Panic buying by shoppers cleared supermarket shelves of staples such as pasta and flour as populations worldwide prepared for lockdowns.

Meat and dairy producers as well as fruit and vegetable farmers struggled to shift supplies from restaurants to grocery stores, creating the perception of shortages for consumers.

Retailers and authorities say there are no underlying shortages and supplies of most products have been or will be replenished. Bakery and pasta firms in Europe and North America have increased production.

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Food firms say panic purchasing is subsiding as households have stocked up and are adjusting to lockdown routines.

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Agricultural workers clean carrot crops of weeds amid an outbreak of the coronavirus disease (COVID-19) at a farm near Arvin, California, U.S. VOA

The logistics to get food from the field to the plate, however, are being increasingly affected and point to longer-term problems.

In the short term, lack of air freight and trucker shortages are disrupting deliveries of fresh food.

In the long term, lack of labor is affecting planting and harvesting and could cause shortages and rising prices for staple crops in a throwback to the food crises that shook developing nations a decade ago.

What’s disrupting the food supply?

With many planes grounded and shipping containers hard to find after the initial coronavirus crisis in China, shipments of vegetables from Africa to Europe or fruit from South America to the United States are being disrupted.

A labor shortage could also cause crops to rot in the fields.

As spring starts in Europe, farms are rushing to find enough workers to pick strawberries and asparagus, after border closures prevented the usual flow of foreign laborers. France has called on its own citizens to help offset an estimated shortfall of 200,000 workers.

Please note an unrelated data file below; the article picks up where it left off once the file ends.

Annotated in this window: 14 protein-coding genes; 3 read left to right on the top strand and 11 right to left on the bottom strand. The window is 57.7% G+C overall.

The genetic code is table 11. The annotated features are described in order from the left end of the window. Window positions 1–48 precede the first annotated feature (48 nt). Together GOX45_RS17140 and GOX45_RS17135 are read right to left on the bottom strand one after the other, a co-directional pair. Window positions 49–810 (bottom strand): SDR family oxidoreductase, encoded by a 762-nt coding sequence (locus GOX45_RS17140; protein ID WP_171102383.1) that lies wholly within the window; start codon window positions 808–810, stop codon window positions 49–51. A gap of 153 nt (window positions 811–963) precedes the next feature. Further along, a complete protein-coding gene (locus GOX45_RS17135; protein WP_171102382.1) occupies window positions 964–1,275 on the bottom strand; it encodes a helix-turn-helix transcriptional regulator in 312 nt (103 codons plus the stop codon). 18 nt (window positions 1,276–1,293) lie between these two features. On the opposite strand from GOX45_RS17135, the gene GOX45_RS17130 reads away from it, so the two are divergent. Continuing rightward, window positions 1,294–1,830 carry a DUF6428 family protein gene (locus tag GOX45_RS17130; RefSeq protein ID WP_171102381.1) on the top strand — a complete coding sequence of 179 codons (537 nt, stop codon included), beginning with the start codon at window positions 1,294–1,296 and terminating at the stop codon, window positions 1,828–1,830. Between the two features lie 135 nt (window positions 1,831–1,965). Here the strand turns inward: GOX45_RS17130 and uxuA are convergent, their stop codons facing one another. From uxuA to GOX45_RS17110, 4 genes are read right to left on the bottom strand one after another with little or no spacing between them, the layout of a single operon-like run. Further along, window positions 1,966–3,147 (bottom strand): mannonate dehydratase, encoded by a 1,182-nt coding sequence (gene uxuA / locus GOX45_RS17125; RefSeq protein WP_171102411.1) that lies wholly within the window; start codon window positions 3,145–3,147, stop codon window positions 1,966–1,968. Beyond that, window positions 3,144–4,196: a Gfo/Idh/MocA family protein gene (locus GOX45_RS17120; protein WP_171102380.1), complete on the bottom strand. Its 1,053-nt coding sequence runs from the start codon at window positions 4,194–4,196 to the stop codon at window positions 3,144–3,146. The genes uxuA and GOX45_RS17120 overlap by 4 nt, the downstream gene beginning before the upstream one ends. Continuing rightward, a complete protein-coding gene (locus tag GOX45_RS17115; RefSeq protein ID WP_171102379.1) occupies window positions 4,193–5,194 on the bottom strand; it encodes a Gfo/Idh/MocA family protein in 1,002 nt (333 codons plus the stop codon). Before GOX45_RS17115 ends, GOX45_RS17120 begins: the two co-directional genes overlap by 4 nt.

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More wide-scale crop losses are looming in India, where a lockdown has sent masses of workers home, leaving farms and markets short of hands as staple crops like wheat near harvest.

Is food going to cost more?

Wheat futures surged in March to two-month highs, partly because of the spike in demand for bakery and pasta goods, while corn (maize) sank to a 3½-year low as its extensive use in biofuel exposed it to an oil price collapse.

Benchmark Thai white rice prices have already hit their highest level in eight years.

Swings in commodity markets are not necessarily passed on in prices of grocery goods, as food firms typically buy raw materials in advance. A sustained rise in prices will, however, eventually be passed on to consumers.

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A farmer feeds iceberg lettuce to his buffalo during a 21-day nationwide lockdown to slow the spread of coronavirus disease (COVID-19), at Bhuinj village in Satara district in the western state of Maharashtra, India. VOA

Some poorer countries subsidize food to keep prices stable.

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The U.N. Food and Agriculture Organization has warned that a rush to buy by countries that rely on imports of staple foods could fuel global food inflation, despite ample reserves of staple crops.

Fresh produce such as fruit or fish or unprocessed grains such as rice reflect more immediately changes in supply and demand.

Will there be enough food if the crisis lasts?

Analysts say global supplies of the most widely consumed food crops are adequate. Wheat production is projected to be at record levels in the year ahead.

Also Read- Every Hospital in US May Treat COVID-19 Patients: Health Human Service Agency

However, the concentration of exportable supply of some food commodities in a small number of countries and export restrictions by big suppliers concerned about having enough supply at home can make world supply more fragile than headline figures suggest.

Another source of tension in global food supply could be China. There are signs the country is scooping up foreign agricultural supplies as it emerges from its coronavirus shutdown and rebuilds its massive pork industry after a devastating pig disease epidemic. (VOA)